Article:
After college, Tullis-Joyce found herself in a very unfamiliar place to start her pro career; France. She was interested in pursuing her career in France from the start, intrigued by the French style of goalkeeping and enchanted by the top-tier talent playing in the European country, and the timing worked out perfectly with the end of her 5th season at University of Miami.
She joined Stade de Reims, a second division team, in January 2019 and made her debut that April. In her first season with the club, she helped bring the team into the French first division. The following season, she was able to slot into the first keeper spot and helped the organization come in 7th place in one of the most competitive leagues in soccer. “Making the jump to become a professional soccer player when you had never even thought of the idea was really wild, and I absolutely loved France. I loved that experience and being completely immersed in something new,” Tullis-Joyce said.
Starting her pro career in France came with challenges. In addition to the competitiveness of professional soccer, she had to become accustomed to a whole new culture. Thankfully, her teammates and coaches at Stade de Reims were welcoming beyond measure and she is forever grateful for her time there. “I have such great memories of the team. I played the most minor role possible in the team moving up to D1, but it was still really cool to see all the celebrating and be a part of that. I’m really grateful I was part of those six months,” she said.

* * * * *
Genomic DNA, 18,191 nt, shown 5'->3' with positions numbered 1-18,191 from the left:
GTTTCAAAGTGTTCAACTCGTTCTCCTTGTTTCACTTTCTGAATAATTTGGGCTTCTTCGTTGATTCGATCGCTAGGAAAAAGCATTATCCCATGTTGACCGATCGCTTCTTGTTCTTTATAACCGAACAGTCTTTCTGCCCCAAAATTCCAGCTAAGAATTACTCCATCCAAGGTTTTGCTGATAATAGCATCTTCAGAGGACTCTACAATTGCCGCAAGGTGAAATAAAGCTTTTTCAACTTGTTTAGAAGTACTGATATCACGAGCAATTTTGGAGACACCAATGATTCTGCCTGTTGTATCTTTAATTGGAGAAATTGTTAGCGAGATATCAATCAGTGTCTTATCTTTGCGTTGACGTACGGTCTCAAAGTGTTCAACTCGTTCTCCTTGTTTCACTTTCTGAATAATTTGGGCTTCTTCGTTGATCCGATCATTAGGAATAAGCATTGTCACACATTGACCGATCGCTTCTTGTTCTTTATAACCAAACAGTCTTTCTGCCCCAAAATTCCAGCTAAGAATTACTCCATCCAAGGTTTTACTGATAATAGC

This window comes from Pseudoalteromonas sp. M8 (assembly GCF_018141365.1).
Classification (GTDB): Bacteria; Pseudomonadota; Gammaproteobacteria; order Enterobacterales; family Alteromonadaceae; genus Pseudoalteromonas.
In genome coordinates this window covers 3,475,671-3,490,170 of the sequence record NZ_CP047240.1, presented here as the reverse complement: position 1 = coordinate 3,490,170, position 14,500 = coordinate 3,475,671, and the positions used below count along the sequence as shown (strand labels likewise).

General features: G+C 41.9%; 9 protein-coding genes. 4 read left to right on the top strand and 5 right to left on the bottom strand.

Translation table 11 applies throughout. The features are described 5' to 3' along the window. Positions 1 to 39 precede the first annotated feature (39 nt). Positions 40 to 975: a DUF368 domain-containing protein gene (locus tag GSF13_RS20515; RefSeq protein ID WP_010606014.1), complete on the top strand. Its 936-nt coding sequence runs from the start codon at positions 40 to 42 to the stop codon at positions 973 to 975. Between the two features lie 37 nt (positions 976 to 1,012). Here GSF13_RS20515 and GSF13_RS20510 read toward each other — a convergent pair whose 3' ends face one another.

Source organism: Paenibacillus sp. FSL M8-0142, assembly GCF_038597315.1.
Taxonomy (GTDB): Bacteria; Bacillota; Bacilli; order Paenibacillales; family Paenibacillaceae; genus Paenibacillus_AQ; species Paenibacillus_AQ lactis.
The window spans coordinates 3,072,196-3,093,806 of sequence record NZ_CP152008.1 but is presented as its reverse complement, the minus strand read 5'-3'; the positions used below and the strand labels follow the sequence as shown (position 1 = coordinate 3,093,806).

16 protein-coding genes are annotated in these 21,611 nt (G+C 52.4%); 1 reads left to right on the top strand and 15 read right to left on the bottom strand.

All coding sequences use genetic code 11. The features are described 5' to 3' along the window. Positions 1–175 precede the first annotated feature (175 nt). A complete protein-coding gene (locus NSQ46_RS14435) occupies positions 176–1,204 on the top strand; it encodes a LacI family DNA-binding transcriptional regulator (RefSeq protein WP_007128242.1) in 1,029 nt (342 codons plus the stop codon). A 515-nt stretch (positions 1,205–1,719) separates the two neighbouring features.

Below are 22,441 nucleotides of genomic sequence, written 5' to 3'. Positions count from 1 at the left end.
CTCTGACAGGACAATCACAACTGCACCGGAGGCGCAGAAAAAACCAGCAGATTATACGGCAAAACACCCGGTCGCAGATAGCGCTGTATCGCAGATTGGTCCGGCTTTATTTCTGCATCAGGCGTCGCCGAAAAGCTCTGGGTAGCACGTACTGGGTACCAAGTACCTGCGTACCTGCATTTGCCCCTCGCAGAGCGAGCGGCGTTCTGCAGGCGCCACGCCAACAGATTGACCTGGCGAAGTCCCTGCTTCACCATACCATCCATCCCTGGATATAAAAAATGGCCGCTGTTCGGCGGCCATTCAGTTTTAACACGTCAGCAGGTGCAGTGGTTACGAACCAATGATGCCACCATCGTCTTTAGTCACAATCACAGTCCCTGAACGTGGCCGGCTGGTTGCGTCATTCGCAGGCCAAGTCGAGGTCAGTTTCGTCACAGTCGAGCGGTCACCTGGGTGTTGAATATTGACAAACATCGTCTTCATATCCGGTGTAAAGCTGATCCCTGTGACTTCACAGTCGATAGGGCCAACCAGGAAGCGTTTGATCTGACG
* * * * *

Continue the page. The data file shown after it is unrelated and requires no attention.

Tullis-Joyce made the most of her time in France off the pitch, too. The goalkeeper picked up the French language so well, that she was able to give pre-game pep talks to her French teammates. “I wouldn’t say I’m fluent because I’m still very shy with it - but I still had to pick it up. The first six months were really difficult, I couldn’t understand anything in the grocery store. The peanut butter was in the foreign aisle next to the ramen noodles. It was wild!” Tullis-Joyce said.
Now, Tullis-Joyce no longer needs to go to the foreign food aisle to find her peanut butter. Last summer, at the end of her second season with Stade de Reims, she was scouted and signed by Seattle’s OL Reign. “I was halfway through my second season with Stade de Reims when I got the call from my agent that OL Reign was interested,” Tullis-Joyce said. “I was ecstatic, I was shocked!”
According to Tullis-Joyce, OL Reign was interested in Tullis-Joyce for her experience playing on a possession-based team in addition to her skills in shot-stopping and ball distribution.
“I am super grateful for the time I spent with Stade de Reims. I loved the coaching staff and players there, they really helped me on my journey, but at that point in time I was ready to take that next step to keep pushing myself further,” she said.